The DVD has, according to the description, five hours of video lectures which “illustrate how to translate every sentence of Cicero’s In Catilinam I without actually translating the sentence.” They use an interactive white-board to analyse ever sentence of the speech.

The website says:

  • Live lectures using computerized whiteboard technology analyzing every sentence of the speech
    » parts of sentences highlighted in color
    » arrows linking adjectives to the nouns they modify
    » speech bubbles that identify the part of speech or use of certain words
    » example sentences that appear between the lines of the text when a grammatical concept is presented using an English sentence
  • Word lists divided by frequency and parts of speech for study and review
  • Line-by-line concordance

Again, this looks ideal for independent learners.

Evan Millner sets up ‘Foedus Latinum’

Subject: Foedus Latinum

Pater Foster’s announcement a couple of years ago, heralding  the death
of Latin as a spoken living language within the Church – a place that
had nurtured the language and kept it alive for millennia after the
fall of the Roman Empire – galvanised me – it was one of the things
that motivated me to set up Latinum. An extinct language is a great
loss to the world – millions are spend protecting iconic species, such
as the white rhino – but the loss of a language – as a living organism
– especially such a noble and valuable language as Latin, would be a
terrible loss indeed. Latinum, and your participation in using the
Latinum course, puts you in a very special place – as a language
eco-warrior, to use a current expression favoured by the British Press.

Now let us take this analogy a step further – an organism needs a
habitat, an ecosystem. Languages, as organisms, no less so than ones of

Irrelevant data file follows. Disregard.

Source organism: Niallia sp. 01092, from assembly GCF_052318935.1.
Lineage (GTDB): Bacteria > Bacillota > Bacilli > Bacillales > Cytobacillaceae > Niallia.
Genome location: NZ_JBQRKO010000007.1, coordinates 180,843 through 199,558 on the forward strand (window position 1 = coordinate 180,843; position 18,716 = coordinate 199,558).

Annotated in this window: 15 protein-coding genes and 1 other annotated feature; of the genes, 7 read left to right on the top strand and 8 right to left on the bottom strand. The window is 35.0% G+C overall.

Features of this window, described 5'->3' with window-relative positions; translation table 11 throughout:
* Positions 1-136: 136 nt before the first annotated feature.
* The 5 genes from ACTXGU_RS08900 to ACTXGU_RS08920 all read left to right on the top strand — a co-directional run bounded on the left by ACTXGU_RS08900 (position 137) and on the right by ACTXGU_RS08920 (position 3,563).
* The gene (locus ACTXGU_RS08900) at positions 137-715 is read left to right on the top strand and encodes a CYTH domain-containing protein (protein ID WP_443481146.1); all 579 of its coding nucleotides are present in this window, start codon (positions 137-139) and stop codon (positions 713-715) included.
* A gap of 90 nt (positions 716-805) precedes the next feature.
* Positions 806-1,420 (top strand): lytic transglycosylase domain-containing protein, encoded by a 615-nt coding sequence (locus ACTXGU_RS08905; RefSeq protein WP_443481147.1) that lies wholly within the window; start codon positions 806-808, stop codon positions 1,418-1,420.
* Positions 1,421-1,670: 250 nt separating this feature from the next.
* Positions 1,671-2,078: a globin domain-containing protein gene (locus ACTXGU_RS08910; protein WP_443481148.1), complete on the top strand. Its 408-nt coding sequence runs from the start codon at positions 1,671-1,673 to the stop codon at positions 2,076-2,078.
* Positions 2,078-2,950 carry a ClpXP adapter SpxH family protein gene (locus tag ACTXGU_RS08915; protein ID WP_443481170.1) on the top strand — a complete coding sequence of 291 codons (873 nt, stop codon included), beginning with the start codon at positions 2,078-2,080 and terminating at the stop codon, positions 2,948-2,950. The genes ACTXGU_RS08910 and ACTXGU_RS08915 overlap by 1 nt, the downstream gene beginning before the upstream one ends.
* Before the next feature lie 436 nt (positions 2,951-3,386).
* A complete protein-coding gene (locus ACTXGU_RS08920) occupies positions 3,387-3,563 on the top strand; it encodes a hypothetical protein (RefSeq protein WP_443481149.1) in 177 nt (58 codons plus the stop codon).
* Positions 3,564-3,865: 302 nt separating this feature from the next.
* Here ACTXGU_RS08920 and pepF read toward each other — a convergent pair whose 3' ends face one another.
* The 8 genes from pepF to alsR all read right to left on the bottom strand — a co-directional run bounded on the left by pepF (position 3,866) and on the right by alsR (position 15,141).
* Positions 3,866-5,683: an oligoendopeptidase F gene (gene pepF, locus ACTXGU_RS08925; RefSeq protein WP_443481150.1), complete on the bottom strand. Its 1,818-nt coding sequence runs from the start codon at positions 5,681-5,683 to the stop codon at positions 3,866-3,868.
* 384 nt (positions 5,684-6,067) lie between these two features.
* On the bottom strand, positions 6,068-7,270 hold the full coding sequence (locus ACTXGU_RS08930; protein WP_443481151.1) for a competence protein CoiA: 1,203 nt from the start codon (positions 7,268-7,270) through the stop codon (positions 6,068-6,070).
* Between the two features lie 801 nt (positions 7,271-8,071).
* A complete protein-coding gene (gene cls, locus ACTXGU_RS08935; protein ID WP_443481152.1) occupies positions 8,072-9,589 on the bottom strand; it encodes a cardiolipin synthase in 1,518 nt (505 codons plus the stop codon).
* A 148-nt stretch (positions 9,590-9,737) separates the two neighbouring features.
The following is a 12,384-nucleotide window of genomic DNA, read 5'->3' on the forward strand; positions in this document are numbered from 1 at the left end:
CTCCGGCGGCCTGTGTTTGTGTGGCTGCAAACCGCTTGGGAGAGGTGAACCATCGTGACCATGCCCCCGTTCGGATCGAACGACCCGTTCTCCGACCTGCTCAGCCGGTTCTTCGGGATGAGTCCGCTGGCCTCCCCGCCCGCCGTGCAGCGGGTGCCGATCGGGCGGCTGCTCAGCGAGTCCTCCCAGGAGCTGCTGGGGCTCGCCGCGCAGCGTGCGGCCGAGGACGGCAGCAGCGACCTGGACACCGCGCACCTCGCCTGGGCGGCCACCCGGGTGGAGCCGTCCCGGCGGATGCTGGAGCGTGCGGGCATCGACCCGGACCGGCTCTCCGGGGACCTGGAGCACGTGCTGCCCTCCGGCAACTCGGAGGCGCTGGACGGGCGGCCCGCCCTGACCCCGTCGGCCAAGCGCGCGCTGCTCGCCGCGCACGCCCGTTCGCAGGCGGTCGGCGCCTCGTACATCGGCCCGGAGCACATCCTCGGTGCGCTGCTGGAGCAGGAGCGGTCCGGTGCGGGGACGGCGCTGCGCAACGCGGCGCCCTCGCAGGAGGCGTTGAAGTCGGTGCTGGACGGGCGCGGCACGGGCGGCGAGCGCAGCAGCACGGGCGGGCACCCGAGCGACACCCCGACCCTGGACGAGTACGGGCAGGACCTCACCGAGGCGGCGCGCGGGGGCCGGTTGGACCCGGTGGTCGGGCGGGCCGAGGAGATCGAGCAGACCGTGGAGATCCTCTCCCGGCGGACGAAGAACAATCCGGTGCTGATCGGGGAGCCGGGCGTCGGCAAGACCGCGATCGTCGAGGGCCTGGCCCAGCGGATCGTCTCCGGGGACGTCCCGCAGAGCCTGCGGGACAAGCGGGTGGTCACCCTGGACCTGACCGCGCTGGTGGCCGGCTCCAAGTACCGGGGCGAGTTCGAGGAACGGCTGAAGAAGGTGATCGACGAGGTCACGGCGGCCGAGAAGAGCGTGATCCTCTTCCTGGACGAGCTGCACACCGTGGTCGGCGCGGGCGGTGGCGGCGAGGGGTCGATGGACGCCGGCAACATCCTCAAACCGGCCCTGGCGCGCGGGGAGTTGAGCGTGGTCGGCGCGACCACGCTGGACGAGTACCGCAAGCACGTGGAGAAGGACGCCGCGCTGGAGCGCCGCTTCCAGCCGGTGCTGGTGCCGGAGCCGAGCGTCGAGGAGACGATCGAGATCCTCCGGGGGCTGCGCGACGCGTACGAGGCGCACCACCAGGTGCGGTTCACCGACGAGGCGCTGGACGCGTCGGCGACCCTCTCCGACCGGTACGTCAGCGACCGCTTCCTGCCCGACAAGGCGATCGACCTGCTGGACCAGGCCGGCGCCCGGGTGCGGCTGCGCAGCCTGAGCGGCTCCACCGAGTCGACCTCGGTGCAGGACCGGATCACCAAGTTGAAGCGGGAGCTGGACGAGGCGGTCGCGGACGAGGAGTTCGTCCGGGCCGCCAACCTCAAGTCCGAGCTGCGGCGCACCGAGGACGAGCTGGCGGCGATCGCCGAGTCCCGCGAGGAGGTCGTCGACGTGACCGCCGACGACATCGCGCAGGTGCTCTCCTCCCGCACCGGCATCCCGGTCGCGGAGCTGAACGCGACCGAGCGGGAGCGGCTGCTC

flesh and blood. If you persevere with the Latinum course, the time
will come when, perhaps somewhat to your astonishment – you will be
able to open your mouth, and speak in Latin – maybe not so well, but
certainly well enough to have managed to get along quite well in the
ancient Roman Empire. This ability to speak will be accompanied by a
new-found reading fluency – making reading Latin into a joy, and not a
chore. You’ll stand a chance of getting through the entire corpus of
Roman literature in your lifetime, and have time over to read works of
mediaeval and Renaissance Latin literature to boot – something you’d
not have a hope of being able to do without advanced fluency.

But, I am straying from my point – the need for a habitat. When you
find you are able to speak, human nature will kick in, and you’ll want
to find others to speak with. This is all very well if you’re in
London. What if you’re in Peking, or Singapore, or one of the cities in
Australia where there are large concentrations of users of the Latinum
course? How will you find others to get together with to share a beer
with and a few stumbling words of Latin?

I have set up a series of websites, under the banner of Foedus Latinum.
The Foedus Latinum – of ‘Latin League’ – was the original loose group